Lawrence and Stephen met for the first time in a craft brewery outside of Boston. About five minutes later, they were already broaching heavy topics. Stephen, who’d recently moved cross-country for a job, was explaining how his hobby of triathlons was a solitary pursuit, ill-suited to making friends in a new city.
Lawrence considered. “I’m caught by this dichotomy you have, where the risk you take is very personal,” he said, seated across from Stephen at a wooden table. “You’re focused on yourself, but you’re also trying to offset it.”
The conversation took place at a gathering called Skip the Small Talk, which sold out of its 70 tickets at $10 apiece. Jumping off cue cards — “What were your middle school and high school experiences like?” — the mostly young roomful of participants formed pairs and small groups to bypass the usual niceties and dive straight into topics both personal and sometimes confessional.
One woman wasn’t sure whether to pursue a job in a faraway city where she had no friends. A roboticist in Cambridge had been feeling guilty about his last job as a military contractor. Everybody seemed to have drama with housemates. The vibe fell somewhere between a support group and an extreme sport.
The vibe fell somewhere between a support group and an extreme sport.
At the center of the event was founder Ashley Kirsner, who wears chunky spectacles and spends a lot of time thinking about how people form social bonds.
“Disconnection among millennials is huge,” she said, an assertion that’s backed up by some evidence. “It’s hard to find groups of friends that don’t revolve around an activity.”
Kirsner has long gravitated toward questions of loneliness and psychology. At Cornell, she wrote her senior thesis on how people form connections. She’s worked as a research assistant in psych labs at Harvard, Boston University, and McLean Hospital. For the past two years, she’s volunteered answering phones at Samaritans Inc., a suicide hotline.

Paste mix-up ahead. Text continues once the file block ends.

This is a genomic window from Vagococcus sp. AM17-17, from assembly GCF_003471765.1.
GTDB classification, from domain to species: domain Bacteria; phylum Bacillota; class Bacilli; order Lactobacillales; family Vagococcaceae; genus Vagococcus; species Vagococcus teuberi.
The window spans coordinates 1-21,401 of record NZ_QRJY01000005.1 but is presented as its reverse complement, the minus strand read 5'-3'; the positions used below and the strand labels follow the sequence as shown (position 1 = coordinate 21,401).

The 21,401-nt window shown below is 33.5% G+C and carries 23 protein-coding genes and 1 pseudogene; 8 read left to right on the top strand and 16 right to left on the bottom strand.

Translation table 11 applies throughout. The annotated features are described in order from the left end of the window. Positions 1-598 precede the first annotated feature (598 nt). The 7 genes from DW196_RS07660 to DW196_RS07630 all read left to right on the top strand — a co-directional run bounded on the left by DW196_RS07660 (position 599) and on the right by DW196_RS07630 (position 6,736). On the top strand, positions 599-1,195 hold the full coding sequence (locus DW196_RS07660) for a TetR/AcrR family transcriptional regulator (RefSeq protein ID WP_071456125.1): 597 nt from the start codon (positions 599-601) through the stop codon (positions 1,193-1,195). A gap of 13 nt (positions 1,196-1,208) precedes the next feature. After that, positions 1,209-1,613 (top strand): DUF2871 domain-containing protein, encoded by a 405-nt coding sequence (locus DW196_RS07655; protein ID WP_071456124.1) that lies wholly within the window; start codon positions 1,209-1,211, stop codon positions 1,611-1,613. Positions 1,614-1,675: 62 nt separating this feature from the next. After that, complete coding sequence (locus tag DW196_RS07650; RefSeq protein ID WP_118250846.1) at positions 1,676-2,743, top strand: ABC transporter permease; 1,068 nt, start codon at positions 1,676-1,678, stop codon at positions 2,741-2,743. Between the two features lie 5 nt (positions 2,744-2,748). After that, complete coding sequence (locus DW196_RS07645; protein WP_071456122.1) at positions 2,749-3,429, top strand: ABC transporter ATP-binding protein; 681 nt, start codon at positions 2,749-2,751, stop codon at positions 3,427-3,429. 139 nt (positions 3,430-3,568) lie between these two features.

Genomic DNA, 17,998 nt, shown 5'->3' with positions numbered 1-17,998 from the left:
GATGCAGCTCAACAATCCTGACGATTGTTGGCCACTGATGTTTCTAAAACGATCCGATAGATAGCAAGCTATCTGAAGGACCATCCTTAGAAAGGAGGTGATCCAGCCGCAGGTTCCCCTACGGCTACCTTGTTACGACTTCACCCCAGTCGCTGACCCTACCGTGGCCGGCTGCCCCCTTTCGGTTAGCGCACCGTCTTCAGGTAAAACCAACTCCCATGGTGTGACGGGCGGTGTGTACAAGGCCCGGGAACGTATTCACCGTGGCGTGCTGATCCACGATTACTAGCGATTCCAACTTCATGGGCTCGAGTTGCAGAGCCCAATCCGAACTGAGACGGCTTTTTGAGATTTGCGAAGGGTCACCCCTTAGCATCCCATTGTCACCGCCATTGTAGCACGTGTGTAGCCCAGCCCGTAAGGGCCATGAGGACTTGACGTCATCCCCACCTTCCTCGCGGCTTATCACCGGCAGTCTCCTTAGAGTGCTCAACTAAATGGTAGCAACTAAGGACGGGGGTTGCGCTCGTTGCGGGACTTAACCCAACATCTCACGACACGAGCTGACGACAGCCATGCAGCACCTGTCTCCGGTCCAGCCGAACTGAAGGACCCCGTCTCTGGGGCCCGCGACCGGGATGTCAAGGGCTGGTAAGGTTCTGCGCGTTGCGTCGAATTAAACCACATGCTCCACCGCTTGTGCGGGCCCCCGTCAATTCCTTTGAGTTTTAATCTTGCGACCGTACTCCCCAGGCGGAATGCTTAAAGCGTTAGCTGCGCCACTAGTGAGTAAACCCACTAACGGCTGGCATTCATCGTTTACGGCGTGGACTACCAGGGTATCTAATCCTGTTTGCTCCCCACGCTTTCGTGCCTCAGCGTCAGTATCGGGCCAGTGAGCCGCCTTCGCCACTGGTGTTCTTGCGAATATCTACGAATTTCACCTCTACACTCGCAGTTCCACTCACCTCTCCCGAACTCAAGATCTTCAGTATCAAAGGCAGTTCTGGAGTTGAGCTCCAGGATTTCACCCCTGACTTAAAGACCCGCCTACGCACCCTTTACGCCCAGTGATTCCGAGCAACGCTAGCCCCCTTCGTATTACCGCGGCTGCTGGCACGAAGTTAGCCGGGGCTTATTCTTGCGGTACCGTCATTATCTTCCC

Her work sometimes blurs the line between social research and public art. Skip the Small Talk itself grew out of a series of public experiments Kirsner organized in Boston subway stations. In one, she provided temporary tattoos to pairs of strangers — but each duo had to agree on the same tattoo. In another, she laid out sheets of bubble wrap and encouraged commuters to pop the bubbles by dancing.
“It was cool to see what happens when we pause our norms,” she said. “I was wondering if we could do it on a larger scale.”
Kirsner organized the first Skip the Small Talk event last summer, and she’s held about a dozen events since. She isn’t entirely sure where the series will go next, though the project is now her full-time job. She’s considering the possibilities of expanding to other cities or developing an app around the concept. People keep asking her, she said, to develop a version built explicitly around dating.
Emily Zall, a computer programmer who estimates she’s attended close to 10 meetings since discovering Skip the Small Talk this past summer, said she’s formed a number of new friendships at the events.
One of the most common topics of conversation, in Zall’s experience, is that of insecurities. Many people, she’s found, worry that they’re too emotional — either in the sense that they bottle up their feelings without expressing them or that they inadvertently express too much.
Talking about it, she said, seems to help.
“In so many settings, there’s a very narrow range of things that you’re supposed to say,” Zall said. “That really limits how much you can connect with people. It’s great to be somewhere where you feel like you can be more honest about how you feel.”